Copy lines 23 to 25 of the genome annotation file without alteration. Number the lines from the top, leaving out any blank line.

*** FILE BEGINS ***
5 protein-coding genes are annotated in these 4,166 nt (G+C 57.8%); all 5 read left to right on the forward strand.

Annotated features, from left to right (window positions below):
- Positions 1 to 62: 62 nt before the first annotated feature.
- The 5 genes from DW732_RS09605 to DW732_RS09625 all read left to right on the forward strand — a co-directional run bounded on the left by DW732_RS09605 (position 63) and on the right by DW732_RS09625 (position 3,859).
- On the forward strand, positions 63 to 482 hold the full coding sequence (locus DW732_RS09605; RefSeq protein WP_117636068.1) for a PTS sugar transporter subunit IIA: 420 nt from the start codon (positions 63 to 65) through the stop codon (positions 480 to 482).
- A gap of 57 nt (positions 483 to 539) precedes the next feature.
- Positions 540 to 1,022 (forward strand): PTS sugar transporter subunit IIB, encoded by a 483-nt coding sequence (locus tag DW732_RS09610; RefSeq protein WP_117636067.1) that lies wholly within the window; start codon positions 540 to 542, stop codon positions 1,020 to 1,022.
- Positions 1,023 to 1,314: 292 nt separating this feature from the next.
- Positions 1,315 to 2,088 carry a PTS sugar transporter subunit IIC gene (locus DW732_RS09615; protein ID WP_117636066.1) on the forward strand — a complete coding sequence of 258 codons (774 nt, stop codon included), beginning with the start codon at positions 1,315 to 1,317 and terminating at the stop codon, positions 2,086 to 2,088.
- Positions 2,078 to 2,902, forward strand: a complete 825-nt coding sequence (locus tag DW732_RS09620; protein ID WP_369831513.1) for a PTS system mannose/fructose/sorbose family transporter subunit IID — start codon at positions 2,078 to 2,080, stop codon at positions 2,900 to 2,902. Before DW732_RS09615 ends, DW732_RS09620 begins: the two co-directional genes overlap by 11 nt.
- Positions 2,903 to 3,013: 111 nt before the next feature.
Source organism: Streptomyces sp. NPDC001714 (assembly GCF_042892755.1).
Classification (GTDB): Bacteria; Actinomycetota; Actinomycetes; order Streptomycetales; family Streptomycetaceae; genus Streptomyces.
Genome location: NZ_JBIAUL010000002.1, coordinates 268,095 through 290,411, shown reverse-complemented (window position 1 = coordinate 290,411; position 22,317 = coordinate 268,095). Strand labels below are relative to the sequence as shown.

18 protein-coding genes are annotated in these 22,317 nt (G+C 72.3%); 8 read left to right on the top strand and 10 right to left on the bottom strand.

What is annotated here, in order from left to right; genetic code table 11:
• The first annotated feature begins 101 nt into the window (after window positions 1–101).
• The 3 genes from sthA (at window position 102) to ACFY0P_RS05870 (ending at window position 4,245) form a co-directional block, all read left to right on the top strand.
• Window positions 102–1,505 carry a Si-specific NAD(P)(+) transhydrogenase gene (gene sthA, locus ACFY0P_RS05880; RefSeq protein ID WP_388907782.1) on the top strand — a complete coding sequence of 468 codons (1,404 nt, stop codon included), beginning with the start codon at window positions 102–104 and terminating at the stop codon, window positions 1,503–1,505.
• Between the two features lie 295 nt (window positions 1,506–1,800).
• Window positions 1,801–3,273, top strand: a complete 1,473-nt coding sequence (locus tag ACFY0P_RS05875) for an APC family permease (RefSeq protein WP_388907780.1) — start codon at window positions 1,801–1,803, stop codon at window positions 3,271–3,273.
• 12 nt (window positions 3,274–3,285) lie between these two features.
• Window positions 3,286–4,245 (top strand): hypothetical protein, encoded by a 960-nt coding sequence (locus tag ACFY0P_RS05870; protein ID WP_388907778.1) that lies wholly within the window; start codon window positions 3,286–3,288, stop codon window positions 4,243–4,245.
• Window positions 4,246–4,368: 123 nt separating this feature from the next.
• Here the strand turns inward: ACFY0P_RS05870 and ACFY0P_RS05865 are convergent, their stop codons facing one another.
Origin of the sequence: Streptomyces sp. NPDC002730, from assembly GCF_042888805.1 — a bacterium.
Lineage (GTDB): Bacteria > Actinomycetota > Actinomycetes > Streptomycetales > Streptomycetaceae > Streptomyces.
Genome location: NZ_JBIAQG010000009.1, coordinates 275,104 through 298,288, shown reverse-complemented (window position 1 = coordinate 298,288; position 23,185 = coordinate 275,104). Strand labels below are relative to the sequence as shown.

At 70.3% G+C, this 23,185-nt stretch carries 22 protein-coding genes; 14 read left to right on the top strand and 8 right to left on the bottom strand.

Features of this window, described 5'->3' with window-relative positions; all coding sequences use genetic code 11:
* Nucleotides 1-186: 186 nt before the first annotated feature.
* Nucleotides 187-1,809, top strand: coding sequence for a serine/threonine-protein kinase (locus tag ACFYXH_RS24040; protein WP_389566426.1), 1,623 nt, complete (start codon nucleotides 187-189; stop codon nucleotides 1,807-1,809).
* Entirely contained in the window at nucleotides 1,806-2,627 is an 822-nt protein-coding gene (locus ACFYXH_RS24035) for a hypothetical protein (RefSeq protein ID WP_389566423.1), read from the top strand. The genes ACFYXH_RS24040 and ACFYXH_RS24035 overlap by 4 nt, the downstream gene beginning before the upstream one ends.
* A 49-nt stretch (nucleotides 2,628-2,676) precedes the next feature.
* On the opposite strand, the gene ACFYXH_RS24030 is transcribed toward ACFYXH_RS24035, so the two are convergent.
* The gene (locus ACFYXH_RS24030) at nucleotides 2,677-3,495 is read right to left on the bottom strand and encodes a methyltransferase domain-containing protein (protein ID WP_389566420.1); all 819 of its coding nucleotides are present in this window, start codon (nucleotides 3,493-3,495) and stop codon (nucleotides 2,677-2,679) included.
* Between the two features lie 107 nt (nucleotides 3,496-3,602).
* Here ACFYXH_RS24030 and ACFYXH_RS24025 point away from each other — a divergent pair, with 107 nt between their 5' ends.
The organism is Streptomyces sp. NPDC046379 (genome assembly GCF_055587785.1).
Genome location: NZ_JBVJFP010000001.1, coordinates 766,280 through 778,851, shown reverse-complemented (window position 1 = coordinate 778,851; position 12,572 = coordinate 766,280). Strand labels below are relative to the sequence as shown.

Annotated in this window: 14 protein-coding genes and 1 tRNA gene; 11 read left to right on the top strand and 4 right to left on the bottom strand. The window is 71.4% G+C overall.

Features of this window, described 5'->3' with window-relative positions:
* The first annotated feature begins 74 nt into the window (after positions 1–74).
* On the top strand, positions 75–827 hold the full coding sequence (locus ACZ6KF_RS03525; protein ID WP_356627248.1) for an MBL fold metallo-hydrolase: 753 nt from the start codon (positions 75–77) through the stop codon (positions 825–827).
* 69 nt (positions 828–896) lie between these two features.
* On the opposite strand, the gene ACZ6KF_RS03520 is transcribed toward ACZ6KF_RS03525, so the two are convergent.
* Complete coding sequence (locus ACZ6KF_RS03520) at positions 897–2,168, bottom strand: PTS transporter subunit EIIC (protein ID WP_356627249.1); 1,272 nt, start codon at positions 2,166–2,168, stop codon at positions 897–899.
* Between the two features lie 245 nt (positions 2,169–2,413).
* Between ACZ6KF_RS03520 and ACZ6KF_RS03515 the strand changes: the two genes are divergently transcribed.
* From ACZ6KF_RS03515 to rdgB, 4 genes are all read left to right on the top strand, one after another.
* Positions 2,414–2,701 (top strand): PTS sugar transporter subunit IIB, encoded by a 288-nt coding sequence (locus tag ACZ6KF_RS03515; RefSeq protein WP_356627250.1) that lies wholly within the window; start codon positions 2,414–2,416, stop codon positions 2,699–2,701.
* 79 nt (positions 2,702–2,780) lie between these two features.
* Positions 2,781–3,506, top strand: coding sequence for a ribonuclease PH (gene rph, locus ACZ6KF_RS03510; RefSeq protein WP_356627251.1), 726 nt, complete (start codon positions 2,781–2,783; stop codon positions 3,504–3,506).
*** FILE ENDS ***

• Window positions 3,286–4,245 (top strand): hypothetical protein, encoded by a 960-nt coding sequence (locus tag ACFY0P_RS05870; protein ID WP_388907778.1) that lies wholly within the window; start codon window positions 3,286–3,288, stop codon window positions 4,243–4,245.
• Window positions 4,246–4,368: 123 nt separating this feature from the next.
• Here the strand turns inward: ACFY0P_RS05870 and ACFY0P_RS05865 are convergent, their stop codons facing one another.